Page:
Jennifer Dickson Biography
Jennifer Dickson is one of Canada’s most distinguished photographic artists.
Jennifer Dickson had already established an international reputation as an artist, before emigrating to Canada in 1969. Born in the Republic of South Africa in 1936, she studied at Goldsmiths' College School of Art (University of London, England) from 1954-1959; and from 1960-1965 was an Associate of the prestigious graphic workshop, Atelier 17 in Paris, studying under the late S.W. Hayter. She has lived and worked in England, France, Jamaica and the United States. In 1974, she became a Canadian Citizen and now resides in Ottawa, Canada.
Since 1962, Jennifer Dickson has had more than 60 one-person exhibitions in six countries and has participated in more than 400 group exhibitions. She has been a guest lecturer at nine US Universities, and she has been invited to speak across Canada at Canadian art schools and universities.
Her awards include the Prix de Jeunes Artistes pour Gravure, from the 1963 Biennale de Paris, and a Special Purchase Award from the World Print Competition (San Francisco Museum of Art, 1974). In 1980, she was awarded the Biennale Prize of the 5th Norwegian International Print Biennale. She has represented Canada in the Internationale Buchkunst-Austellung Leipzig on several occasions since 1977. In 1988, her book, The Hospital for Wounded Angels, was chosen by the Association of Canadian Publishers as the Canadian book for presentation at the London Book Fair.
In 1976, Jennifer Dickson was elected a Royal Academician (RA) by the The Royal Academy of Arts, in London, England, the only Canadian in the 200-year history of this prestigious institution to have been so honored. She is, in addition, a Fellow of the Royal Society of Painter-Etchers and Engravers (London, England). In 1988, she was awarded an Honorary Doctorate by the University of Alberta, Edmonton, for her contribution to Canadian culture.
The Still Photography Division of the National Film Board supported and circulated two major exhibitions of Jennifer Dickson's photo-based imagery: "The Secret Garden" (1975) and "The Earthly Paradise" (1980). The PARADISE exhibition was shown in 1981 at the Centre Culturel Canadien in Paris.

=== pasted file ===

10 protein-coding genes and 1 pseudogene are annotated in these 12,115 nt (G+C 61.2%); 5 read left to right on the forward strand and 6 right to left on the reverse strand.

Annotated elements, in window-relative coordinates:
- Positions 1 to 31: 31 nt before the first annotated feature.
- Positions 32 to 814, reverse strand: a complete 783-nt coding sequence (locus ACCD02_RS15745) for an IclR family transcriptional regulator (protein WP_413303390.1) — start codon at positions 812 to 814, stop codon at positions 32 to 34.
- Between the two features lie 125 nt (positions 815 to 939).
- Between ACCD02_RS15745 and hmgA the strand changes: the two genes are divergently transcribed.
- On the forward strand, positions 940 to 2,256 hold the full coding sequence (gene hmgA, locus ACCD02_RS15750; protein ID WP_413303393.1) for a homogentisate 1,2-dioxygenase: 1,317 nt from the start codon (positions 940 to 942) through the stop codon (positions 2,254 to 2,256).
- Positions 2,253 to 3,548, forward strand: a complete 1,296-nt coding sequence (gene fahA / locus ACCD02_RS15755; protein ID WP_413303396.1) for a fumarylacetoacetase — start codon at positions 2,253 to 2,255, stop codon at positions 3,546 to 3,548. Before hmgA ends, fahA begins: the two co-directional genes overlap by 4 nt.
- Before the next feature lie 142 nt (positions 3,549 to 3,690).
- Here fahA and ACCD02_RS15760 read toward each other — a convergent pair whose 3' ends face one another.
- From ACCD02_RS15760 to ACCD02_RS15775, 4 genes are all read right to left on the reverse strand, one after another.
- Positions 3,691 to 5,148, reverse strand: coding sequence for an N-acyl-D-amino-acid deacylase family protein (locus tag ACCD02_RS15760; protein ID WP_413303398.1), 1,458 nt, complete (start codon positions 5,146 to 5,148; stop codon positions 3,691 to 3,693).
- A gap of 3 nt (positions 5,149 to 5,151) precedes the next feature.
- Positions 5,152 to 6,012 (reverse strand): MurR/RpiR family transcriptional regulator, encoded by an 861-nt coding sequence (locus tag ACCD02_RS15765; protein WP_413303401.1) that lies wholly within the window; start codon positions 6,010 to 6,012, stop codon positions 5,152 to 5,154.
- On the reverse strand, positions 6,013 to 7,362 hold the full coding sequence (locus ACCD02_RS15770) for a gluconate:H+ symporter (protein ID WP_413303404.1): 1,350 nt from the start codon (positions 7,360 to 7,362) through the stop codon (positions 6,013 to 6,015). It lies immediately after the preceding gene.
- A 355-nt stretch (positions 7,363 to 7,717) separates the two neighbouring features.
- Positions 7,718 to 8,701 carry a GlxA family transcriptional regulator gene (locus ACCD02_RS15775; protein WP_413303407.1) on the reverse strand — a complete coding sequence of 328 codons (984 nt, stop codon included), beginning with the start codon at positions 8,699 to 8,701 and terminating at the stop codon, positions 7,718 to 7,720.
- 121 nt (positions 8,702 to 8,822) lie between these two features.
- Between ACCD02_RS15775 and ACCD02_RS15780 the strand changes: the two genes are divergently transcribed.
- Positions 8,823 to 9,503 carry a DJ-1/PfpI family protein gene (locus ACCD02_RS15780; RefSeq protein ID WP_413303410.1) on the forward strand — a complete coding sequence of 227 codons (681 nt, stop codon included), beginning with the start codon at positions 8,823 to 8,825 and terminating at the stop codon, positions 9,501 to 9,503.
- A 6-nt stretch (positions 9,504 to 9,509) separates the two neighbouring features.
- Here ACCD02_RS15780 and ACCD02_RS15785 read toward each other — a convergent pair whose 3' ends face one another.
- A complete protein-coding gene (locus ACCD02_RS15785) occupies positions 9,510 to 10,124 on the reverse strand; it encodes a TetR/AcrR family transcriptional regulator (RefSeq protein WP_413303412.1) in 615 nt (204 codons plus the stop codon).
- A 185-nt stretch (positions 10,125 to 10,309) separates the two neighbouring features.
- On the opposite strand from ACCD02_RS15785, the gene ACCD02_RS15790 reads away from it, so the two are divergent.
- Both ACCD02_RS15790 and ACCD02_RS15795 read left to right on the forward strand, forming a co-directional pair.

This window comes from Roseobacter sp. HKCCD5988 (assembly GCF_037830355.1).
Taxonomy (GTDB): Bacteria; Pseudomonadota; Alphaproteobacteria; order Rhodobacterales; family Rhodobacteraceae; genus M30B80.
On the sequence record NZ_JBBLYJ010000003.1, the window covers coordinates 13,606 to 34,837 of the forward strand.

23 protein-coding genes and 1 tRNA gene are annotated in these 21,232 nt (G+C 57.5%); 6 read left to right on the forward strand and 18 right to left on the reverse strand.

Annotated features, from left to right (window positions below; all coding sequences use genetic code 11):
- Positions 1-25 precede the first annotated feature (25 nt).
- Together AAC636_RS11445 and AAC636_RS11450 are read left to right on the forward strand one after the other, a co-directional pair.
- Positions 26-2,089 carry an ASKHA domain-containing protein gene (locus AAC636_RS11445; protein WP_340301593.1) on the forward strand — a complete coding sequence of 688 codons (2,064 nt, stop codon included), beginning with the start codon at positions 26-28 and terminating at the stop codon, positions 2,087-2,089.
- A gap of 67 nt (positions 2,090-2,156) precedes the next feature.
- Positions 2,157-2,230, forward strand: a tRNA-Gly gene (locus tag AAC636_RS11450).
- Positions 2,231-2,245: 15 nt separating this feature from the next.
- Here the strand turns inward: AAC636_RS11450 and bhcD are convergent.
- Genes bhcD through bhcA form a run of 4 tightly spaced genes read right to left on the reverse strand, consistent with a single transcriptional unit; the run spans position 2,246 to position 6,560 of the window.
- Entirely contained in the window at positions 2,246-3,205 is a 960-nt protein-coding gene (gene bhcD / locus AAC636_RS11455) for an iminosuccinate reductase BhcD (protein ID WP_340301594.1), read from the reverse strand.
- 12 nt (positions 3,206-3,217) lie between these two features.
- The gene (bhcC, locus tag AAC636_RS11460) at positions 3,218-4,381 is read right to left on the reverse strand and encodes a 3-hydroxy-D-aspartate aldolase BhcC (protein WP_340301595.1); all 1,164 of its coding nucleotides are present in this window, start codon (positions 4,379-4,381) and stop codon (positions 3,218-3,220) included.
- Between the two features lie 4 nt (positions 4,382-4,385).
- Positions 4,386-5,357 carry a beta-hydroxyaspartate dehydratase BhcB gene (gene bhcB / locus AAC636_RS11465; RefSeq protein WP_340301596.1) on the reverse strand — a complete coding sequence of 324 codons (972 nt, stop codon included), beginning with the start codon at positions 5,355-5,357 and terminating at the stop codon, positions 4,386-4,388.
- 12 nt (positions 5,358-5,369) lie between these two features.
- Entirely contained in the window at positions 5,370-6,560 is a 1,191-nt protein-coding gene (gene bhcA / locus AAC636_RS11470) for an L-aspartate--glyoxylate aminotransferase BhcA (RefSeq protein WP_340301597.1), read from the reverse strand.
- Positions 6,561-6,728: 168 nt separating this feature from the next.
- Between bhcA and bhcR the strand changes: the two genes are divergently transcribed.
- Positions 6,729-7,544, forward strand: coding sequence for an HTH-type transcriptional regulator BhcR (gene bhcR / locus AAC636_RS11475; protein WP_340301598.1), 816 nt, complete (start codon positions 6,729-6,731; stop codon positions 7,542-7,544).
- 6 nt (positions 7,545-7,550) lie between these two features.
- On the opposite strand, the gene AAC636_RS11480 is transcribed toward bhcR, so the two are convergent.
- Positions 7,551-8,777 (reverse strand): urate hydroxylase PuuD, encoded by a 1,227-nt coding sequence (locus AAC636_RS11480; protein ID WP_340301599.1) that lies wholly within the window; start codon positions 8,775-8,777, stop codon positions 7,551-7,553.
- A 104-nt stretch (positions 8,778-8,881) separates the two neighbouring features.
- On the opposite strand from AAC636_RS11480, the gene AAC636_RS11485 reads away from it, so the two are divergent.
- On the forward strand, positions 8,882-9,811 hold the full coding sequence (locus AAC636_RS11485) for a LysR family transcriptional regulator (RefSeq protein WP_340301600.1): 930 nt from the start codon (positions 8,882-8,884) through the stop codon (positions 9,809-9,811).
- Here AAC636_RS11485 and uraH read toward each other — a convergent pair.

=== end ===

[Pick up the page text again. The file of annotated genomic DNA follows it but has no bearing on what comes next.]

Jennifer Dickson's photographs of Versailles are reproduced in a book of poems by Jane Urquart entitled, The Little Flowers of Madame de Montespan (Porcupine's Quill, Inc., 1984). Her photographs were used as cover images on The Revels by Robert Billings (Porcupine's Quill, Inc., 1987) and The Fountains of Neptune by Rikki du Cornet (McClelland & Stewart, 1989).
Jennifer Dickson's exhibition, The Last Silence, organized by the Canadian Museum of Contemporary Photography (an affiliate of the National Gallery of Canada) toured the Palazzo Te in Mantua, Italy and the Canadian Cultural Centre in Rome in 1993. The Last Silence exhibit opened at the Canadian Museum of Contemporary Photography in Ottawa in November 1993.
Her earlier work – The Secret Garden (1976); Three Mirrors to Narcissus (1979) – challenged assumptions about gender and sexual roles in Western society. During the 1980s and 1990s she traveled extensively in England, France, and Italy, focusing on the structure and symbolism of historic gardens. Beauty and its desecration became obsessions, culminating in The Last Silence – Pavene for a Dying World (1993-1997). This exhibition was shown in 15 venues, including Rome and Mantua, before becoming part of the permanent collection of the Canadian Museum of Contemporary Photography (CMCP), now part of the National Gallery of Canada.
Jennifer Dickson has photographed extensively in Turkey. A solo exhibition – Sanctuary: A Landscape of the Mind – ran from September 2005 to January 2006 at The Royal Academy of Arts in London, England. For the first time it was possible to see her contemporary response to the complex cultural layers of Classical, Byzantine, and Ottoman history of Turkey. The exhibited works have now become part of the holdings of the Library and Collections of The Royal Academy of Arts.
Jennifer Dickson’s portfolio, The Gods, deals with the love affair of the Roman emperor Hadrian and a beautiful young Bithynian, Antinous. This sequence of images was purchased in 2006 for the permanent collection of the CMCP.
In April 2002, the National Archives of Canada established the Jennifer Dickson Fonds. The collection has been deemed to have national significance and holds a comprehensive range of Jennifer Dickson’s original photographic material.
Jennifer Dickson was named to the Order of Canada (CM) in 1995. She was awarded an honorary doctorate (LLD) in 1988 by the University of Alberta, Edmonton. She was elected to The Royal Academy of Arts, London, England in 1970 (RA). In 2002 she was given the Victor Tolgesy award by the Council for the Arts, Ottawa, for cultural leadership.
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